Gunfights between protesters and security forces broke out in the southern Iraqi city of Nassiriya on Wednesday, with elite counter-terrorism troops deploying after police “lost control” of the situation, police sources told our reporters.
Two protesters had been killed in the city on Wednesday and one on Tuesday after police opened fire to disperse protests.
Five people were killed overall and at least 132 wounded on Wednesday in renewed nationwide clashes between demonstrators and Iraqi security forces, the largest display of public anger against Prime Minister Adel Abdul Mahdi’s year-old government.
Domestic instability coupled with regional tensions could prove to be the final nail in the coffin of Abdul Mahdi’s fragile coalition government, sworn in last year as a compromise between rival factions after an inconclusive election.
The protests, which started on Tuesday over unemployment, corruption, and poor public services, have escalated, with many chanting for the “fall of the regime”, a slogan first popularized during the 2011 Arab Spring uprisings.
“We are demanding a change, we want the downfall of the whole government,” said one protester in Baghdad who declined to identify himself for fear of reprisal.
Five people were killed or died from their wounds on Wednesday, taking the toll to at least seven as at least two people were killed and 200 wounded on Tuesday.
An Interior Ministry spokesman said one child was killed on Wednesday when a protester threw a bottle filled with gasoline at a vehicle carrying civilian passengers in Baghdad. Another was killed in the southern city of Emara and one protester died of wounds sustained on Tuesday.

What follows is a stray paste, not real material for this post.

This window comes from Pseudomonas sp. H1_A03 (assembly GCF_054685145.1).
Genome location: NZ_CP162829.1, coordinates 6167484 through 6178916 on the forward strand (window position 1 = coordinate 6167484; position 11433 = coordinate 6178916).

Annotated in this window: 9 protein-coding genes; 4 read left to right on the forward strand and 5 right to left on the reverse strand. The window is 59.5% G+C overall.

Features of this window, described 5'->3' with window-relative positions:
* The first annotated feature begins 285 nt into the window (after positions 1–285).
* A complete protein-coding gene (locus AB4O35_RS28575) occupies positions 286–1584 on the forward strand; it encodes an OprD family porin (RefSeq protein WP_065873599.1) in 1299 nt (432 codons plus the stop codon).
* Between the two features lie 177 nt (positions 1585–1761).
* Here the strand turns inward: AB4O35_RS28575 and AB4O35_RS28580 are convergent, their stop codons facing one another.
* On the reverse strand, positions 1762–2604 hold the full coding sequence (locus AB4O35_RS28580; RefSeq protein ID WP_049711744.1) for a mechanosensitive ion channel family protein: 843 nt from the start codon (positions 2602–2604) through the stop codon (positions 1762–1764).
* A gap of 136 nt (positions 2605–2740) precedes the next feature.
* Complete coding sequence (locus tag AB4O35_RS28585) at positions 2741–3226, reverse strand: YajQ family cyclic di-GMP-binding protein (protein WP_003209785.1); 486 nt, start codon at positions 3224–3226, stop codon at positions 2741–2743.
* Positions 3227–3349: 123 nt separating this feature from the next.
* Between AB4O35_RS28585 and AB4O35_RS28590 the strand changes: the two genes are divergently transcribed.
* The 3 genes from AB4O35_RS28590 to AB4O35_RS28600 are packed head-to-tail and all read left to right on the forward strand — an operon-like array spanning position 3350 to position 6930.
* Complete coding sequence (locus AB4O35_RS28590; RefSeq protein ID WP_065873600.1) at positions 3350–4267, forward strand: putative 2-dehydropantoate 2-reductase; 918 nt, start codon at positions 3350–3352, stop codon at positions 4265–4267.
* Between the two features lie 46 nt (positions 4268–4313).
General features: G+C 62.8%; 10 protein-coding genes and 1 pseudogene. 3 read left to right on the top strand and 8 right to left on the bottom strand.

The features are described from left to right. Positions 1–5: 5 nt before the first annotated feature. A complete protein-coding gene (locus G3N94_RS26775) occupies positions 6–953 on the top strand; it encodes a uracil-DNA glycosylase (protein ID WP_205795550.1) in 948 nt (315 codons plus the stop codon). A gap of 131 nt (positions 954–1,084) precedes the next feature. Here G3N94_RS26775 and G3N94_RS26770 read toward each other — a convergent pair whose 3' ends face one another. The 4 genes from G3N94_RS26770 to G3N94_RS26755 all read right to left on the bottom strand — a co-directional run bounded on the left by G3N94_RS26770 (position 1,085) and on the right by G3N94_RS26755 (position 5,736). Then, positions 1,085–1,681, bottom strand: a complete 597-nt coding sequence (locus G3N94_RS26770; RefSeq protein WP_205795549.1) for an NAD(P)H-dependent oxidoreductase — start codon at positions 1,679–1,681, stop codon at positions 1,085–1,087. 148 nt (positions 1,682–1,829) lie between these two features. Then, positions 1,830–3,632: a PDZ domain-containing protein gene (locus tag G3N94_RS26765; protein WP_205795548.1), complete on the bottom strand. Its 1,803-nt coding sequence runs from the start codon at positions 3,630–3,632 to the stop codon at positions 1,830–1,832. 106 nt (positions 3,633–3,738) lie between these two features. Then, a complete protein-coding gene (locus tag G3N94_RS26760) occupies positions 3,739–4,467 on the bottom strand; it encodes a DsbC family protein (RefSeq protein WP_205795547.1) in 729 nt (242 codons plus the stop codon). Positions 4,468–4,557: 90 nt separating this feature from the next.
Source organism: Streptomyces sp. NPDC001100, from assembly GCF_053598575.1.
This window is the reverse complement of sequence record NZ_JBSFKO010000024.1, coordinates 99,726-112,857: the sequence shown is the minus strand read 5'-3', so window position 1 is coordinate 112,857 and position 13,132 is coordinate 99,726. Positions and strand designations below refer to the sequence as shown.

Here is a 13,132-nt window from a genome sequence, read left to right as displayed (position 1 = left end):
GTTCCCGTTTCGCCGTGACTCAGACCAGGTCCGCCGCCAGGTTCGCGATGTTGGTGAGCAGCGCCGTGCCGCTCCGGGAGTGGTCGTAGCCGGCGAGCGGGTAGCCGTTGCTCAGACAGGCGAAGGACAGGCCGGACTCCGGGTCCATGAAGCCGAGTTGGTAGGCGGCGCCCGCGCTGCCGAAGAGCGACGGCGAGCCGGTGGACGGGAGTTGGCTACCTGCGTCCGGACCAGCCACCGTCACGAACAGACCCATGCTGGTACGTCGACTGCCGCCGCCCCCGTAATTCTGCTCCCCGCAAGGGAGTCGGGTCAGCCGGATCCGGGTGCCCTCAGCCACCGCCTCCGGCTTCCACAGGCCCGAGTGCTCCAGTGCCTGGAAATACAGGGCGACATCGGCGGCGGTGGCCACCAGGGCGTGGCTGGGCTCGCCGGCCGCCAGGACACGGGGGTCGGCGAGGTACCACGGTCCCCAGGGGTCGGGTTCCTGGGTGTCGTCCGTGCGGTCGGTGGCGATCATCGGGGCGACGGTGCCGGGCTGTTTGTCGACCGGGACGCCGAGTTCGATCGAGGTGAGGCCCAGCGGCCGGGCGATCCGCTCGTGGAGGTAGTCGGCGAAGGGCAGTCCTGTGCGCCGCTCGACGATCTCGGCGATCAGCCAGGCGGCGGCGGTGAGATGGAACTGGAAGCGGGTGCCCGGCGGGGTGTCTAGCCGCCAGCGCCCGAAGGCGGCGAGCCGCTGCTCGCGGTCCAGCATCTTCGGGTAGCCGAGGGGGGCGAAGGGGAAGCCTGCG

Police and the army opened fire and launched tear gas canisters to disperse hundreds of protesters all over Baghdad. Protesters blocked the main highway connecting the capital to Iraq’s northern provinces.
Protests erupted all over southern Iraq – heartland of the Shi’ite Muslim majority who after years of voting along sectarian lines are turning on their political leaders for failing to deliver jobs and basic services.
n Kut, protesters tried to break into the municipality building. Hundreds were out on the streets of Hilla and Diwaniya while dozens gathered in the Shi’ite holy city of Najaf.
Thousands gathered in the oil-rich city of Basra but the protests were peaceful. There were peaceful protests in Samawa.
Small protests also took place in the northern cities of Kirkuk and Tikrit, as well as the eastern province of Diyala.